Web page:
We love to take the opportunity to create some Halloween-themed surprises each year. This year my kids are big enough to get involved in making props and accessories so that's even more fun. I'll share some ideas for projects that kids can get involved in.
Halloween Pumpkin Electronics Kit
You get the pumpkin shaped board and the kit comes with 25 LEDs. When completed it has a flicker effect than looks like a candle in a draft.
As well as soldering equipment you'll need a 9V battery to power the kit.
Halloween Electronic Wearables
You'll also need a power bit to go with it, the Coin Battery is ideal. We've got some littleBits pieces and they are great for putting together projects quickly and being able to reuse the pieces afterwards.
There are loads of other bits in the range so this is a good way to start with a simple practical electronics kit for kids that you can extend in future for other projects.
For teens you could go for a more advanced wearables project using the Arduino Lilypad technology.
We love this project by Geek Mom. You can turn a child into a video game for Halloween with this project that uses an Arduino Lilypad with an LED matrix and a controller to play simple games! Very cool.
You can find the instructions here.
Makey Makey Pumpkin Drumkit or GameMakey Makey is a fun hardware kit that enables you to control software with physical objects that conduct electricity, like say, pumpkins!
This cool project uses Makey Makey to make a pumpkin drum kit.
You could build something like this using the graphical Scratch language to control the sounds.
Or you could build a Halloween-themed game that uses pumpkins as the controls. Or make scarey sounds when a pumpkin is touched. This would be lots of fun at a Halloween party.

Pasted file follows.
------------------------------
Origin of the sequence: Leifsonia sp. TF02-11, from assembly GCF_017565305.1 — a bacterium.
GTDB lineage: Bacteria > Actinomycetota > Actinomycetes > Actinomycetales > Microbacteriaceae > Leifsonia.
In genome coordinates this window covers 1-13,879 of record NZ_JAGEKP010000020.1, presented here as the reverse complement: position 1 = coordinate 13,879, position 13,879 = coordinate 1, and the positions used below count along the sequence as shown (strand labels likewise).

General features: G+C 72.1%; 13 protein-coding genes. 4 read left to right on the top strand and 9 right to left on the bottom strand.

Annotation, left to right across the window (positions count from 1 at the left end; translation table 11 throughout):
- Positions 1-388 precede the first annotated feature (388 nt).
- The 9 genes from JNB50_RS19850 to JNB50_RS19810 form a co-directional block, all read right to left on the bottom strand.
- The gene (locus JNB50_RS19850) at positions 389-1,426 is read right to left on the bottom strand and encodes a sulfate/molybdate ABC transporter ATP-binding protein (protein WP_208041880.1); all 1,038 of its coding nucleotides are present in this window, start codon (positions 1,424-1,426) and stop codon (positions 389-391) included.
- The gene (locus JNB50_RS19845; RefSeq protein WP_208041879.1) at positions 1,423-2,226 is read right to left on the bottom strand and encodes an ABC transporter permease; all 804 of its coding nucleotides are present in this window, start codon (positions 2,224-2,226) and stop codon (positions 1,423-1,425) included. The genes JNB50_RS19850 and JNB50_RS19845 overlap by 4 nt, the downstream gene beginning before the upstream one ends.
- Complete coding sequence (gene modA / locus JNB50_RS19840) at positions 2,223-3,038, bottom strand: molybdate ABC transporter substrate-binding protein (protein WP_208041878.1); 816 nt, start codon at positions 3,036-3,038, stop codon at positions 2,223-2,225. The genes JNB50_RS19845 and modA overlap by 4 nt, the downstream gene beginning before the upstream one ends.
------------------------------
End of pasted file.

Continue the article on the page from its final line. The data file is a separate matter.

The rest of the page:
Look here for info on how to use Makey Makey with Scratch. We have a Makey Makey kit and my older son has learnt some Scratch programming so we'll definitely have a go at something like this.
Halloween PropsWe love setting up Halloween props. Our pumpkins always get LED lights and we've used a pressure mat to trigger scary wolf howls. The boys also have buttons set up on a remote control that play dinosaur noises in their bedtime - great for scaring friends who come to visit.
littleBits is just perfect for getting kids (from age 8) involved in creating Halloween props. You can use pressure, bend and light sensors to trigger things. There's a vibration motor to make things vibrate mysteriously and a motor to trigger movement. There are littleBits buzzers and lights to create sound and light effects. Lots of potential here!
For older kids and teens you can think about Arduino and Raspberry Pi projects that combine software and hardware. How about an Raspberry Pi controlled pumpkin and an Arduino skull.